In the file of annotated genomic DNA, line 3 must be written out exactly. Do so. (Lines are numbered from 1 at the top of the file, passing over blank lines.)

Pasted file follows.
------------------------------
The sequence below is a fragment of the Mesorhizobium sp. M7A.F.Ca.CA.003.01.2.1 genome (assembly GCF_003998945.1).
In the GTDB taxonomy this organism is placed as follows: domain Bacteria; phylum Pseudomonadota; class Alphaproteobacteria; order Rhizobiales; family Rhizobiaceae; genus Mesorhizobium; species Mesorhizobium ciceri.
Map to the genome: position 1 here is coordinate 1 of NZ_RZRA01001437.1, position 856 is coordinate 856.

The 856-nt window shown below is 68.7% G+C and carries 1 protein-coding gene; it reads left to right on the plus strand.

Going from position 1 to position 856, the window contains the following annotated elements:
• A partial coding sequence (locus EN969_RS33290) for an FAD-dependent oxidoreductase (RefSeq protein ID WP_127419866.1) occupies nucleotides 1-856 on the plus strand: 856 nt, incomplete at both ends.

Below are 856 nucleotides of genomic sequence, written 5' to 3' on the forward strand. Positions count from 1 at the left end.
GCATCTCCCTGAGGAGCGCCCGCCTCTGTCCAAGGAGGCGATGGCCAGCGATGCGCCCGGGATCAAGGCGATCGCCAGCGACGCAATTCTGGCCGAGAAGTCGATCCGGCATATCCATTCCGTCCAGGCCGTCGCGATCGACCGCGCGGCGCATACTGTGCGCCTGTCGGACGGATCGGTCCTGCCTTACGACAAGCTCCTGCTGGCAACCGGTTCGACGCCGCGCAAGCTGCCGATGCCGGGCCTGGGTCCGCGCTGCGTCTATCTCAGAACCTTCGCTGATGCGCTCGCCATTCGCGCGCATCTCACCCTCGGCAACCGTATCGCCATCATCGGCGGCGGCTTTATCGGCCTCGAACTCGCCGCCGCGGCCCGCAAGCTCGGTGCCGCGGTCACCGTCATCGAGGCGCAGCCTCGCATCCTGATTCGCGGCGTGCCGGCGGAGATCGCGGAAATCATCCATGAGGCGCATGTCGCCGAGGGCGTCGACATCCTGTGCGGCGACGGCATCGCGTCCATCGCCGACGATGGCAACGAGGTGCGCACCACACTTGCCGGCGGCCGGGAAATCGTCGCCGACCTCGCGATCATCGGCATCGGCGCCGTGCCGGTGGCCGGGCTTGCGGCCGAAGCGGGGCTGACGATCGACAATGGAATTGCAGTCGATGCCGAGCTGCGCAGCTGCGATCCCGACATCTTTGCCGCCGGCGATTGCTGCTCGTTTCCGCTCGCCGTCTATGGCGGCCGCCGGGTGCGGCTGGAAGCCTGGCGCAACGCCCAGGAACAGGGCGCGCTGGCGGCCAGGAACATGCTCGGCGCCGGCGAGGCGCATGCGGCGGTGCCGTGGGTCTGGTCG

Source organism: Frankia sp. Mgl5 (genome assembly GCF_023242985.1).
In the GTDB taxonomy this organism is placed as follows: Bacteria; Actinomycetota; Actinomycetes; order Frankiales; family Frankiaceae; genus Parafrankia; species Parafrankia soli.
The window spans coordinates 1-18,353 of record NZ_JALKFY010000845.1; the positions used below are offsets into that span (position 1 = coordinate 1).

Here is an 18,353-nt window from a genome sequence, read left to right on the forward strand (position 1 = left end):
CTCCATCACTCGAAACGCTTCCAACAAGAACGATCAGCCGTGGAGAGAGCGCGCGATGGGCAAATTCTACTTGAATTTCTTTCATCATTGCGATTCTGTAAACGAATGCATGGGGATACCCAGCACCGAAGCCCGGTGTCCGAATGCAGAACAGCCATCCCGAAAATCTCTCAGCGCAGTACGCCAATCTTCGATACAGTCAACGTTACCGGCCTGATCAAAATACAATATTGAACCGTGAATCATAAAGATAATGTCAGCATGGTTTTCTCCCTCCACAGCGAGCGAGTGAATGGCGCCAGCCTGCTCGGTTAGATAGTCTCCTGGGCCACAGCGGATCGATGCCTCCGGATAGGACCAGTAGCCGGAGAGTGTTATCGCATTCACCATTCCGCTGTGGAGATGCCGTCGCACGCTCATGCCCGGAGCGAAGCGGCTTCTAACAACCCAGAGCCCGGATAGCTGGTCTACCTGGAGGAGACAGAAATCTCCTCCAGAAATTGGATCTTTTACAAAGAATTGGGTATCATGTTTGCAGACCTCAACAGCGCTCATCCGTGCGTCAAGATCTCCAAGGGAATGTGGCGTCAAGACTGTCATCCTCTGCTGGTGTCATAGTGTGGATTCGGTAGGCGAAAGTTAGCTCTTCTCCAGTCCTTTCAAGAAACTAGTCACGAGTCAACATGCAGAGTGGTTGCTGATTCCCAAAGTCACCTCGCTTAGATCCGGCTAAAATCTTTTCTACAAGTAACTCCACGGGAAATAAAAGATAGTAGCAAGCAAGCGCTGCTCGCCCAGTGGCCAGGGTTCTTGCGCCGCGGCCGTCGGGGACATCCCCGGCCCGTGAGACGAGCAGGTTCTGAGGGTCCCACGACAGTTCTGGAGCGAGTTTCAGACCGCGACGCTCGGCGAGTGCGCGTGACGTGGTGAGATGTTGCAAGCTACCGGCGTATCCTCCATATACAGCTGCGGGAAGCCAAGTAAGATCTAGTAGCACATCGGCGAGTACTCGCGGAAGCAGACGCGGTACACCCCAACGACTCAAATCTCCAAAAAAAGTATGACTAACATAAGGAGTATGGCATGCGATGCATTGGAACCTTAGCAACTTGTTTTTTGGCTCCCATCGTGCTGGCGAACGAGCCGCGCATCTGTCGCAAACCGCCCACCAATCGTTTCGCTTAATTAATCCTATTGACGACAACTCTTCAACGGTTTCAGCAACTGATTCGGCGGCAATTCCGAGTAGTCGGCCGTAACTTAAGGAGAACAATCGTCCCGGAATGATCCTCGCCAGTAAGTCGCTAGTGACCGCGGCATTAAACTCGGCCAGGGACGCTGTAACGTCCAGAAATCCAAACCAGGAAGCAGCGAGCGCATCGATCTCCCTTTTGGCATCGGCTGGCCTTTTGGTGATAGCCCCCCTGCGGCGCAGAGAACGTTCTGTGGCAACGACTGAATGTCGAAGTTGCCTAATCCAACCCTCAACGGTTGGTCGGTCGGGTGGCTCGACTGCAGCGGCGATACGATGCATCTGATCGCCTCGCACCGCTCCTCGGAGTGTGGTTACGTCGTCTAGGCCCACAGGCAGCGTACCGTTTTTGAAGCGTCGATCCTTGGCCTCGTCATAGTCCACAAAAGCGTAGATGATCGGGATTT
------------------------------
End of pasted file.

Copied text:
Map to the genome: position 1 here is coordinate 1 of NZ_RZRA01001437.1, position 856 is coordinate 856.